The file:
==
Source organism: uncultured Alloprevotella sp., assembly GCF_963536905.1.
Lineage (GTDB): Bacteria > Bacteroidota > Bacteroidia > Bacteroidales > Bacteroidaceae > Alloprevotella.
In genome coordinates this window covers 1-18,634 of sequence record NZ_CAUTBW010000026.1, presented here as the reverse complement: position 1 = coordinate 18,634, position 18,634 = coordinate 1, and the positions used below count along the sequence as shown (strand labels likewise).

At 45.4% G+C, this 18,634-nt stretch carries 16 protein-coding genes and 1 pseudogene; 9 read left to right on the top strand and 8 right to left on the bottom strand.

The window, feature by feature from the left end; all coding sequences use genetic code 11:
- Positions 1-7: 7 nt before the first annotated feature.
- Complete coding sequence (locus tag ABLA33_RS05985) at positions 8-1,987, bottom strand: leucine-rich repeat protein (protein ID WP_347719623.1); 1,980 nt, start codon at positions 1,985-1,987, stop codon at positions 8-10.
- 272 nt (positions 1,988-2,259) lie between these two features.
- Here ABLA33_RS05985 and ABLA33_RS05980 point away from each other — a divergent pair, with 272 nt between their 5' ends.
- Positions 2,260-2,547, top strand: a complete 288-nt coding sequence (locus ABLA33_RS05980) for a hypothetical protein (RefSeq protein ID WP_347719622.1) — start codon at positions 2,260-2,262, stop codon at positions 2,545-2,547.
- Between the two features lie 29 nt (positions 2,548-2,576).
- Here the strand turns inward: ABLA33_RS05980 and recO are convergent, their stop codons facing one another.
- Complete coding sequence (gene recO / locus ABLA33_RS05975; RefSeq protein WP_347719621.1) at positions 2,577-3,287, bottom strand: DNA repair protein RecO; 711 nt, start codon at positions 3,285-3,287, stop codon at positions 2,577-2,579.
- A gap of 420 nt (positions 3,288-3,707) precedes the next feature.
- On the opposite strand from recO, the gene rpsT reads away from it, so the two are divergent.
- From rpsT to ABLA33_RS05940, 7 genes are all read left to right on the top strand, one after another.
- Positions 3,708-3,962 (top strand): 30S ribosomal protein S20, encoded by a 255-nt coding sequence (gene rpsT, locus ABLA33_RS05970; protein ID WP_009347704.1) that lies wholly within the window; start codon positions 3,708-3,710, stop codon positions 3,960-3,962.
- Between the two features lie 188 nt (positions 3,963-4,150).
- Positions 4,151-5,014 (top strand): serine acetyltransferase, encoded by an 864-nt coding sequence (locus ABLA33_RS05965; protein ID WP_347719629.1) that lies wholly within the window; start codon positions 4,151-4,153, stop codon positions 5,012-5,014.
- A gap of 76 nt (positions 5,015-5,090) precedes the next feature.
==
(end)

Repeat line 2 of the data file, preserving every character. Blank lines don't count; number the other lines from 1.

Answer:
Lineage (GTDB): Bacteria > Bacteroidota > Bacteroidia > Bacteroidales > Bacteroidaceae > Alloprevotella.